A banner from a recent opposition protest reflects opposition fears that the Putin-Medvedev tandem will never relinquish power.
The head of independent pollster the Levada Center said President Vladimir Putin's attractiveness to the public is not only shrinking, but the damage is irreversible.
In public perception, "the image of Putin is fading steadily and irreversibly," Levada Center director Lev Gudkov told Kommersant in an article published Thursday.
Putin still remains the most trusted politician in the country, but his ratings in terms of personal qualities have dipped. Gudkov said these factors often give a more accurate indication of public sentiment because when asked directly about support for a politician, people generally give the "correct" answer.
A May 15 poll showed that, since Putin first became president in 2000, his ratings have dropped from their peaks near the end of his second presidential term to 2000 levels or lower.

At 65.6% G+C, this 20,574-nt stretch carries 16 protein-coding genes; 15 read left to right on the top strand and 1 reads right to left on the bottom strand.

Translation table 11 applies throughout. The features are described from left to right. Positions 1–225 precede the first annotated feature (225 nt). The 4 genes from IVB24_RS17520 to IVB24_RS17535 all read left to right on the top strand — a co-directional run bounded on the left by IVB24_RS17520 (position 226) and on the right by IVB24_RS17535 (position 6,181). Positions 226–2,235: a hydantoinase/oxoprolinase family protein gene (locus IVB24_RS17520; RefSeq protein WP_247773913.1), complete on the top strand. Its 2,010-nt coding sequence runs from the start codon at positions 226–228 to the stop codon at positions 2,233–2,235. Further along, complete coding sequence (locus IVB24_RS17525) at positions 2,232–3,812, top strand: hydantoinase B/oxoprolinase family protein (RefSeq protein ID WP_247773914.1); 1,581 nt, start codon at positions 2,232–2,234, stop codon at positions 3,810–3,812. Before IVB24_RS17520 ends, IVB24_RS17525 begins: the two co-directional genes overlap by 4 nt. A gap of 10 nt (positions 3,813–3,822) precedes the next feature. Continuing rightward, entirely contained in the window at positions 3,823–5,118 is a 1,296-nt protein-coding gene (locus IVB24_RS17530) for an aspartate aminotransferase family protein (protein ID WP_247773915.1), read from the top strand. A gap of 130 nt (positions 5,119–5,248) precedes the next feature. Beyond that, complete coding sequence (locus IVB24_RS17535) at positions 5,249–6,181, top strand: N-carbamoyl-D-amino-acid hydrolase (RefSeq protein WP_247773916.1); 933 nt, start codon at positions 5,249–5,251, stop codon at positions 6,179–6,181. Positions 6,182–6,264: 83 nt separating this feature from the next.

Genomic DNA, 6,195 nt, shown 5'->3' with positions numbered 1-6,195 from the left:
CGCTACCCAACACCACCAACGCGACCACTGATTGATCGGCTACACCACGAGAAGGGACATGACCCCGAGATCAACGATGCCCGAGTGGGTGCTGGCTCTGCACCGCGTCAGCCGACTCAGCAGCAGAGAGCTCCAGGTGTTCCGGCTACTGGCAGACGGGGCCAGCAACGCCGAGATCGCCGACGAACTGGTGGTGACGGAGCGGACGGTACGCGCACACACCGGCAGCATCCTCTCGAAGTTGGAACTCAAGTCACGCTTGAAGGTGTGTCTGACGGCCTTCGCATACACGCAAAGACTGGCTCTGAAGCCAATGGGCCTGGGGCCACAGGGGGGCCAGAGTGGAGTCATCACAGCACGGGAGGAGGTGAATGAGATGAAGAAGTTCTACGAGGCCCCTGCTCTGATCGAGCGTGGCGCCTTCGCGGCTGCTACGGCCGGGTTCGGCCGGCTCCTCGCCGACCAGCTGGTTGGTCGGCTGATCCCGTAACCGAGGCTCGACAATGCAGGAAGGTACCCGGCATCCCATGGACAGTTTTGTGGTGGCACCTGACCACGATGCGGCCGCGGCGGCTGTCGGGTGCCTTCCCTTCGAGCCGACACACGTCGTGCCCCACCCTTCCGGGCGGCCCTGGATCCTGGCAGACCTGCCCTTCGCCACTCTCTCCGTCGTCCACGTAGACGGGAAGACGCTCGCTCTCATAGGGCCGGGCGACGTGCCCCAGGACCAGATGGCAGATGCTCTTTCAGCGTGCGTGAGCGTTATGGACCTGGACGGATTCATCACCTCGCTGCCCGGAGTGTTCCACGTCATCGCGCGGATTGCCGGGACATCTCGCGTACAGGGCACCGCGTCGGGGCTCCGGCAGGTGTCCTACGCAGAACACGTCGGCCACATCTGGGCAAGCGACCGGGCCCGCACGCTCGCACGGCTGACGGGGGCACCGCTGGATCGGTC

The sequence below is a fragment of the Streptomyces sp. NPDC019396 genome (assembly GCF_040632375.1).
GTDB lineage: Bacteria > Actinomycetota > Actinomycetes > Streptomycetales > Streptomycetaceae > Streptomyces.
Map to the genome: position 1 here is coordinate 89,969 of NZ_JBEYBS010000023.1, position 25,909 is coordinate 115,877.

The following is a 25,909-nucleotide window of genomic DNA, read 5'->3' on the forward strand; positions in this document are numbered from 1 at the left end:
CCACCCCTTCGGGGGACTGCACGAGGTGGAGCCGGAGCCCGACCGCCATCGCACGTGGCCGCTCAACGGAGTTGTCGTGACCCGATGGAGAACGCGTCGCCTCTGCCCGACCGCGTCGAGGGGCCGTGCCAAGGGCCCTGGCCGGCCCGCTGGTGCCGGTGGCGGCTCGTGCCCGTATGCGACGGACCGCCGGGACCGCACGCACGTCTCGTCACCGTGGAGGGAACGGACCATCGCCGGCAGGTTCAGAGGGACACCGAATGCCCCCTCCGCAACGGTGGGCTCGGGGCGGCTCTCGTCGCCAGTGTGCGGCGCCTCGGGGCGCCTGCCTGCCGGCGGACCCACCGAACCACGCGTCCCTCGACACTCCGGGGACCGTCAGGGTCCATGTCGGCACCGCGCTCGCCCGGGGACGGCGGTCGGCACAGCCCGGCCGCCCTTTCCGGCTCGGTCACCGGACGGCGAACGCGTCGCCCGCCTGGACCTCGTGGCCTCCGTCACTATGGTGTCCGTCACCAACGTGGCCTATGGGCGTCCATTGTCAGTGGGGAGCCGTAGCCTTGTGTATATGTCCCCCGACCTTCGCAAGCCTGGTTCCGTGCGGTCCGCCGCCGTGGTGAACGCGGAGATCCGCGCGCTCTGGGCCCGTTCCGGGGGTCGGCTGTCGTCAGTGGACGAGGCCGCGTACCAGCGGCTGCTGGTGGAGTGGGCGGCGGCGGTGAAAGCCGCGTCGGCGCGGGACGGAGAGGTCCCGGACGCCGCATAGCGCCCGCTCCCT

In the recent poll, 39 percent of Russians said they considered a strong suit of Putin to be that he is "business-like" ("delovoi"), compared to 49 percent in 2000 and 62 percent at the end of his second term. Likewise, the portion of those polled who named "well-educated" ("obrazovannost") as one of Putin's strong qualities dropped from a peak of 52 percent to 28 percent, and "cultural refinement" ("intelligentnost") to be another from 43 percent to 18 percent.
Even his most prominent qualities are losing their appeal. The percentage of Russians who see the president as "strong-willed and courageous" has dropped to 18 percent from its peak at 34 percent four years ago, and those who see "leadership qualities" and "pleasant and charming" ("priyatny/simpatichny/obayatelny") as strong attributes of Putin has dropped from 41 to 28 percent, and 32 to 7 percent, respectively.
Additionally, only 11 percent said they didn't believe Putin was guilty of the abuse of power alleged by political opponents.
The only way for Putin to regain this lost ground would be an "image reset" for the president, which would require him to become even more liberal than Prime Minister Dmitry Medvedev, general director of the International Institute for Political Expertise Yevgeny Minchenko told Kommersant.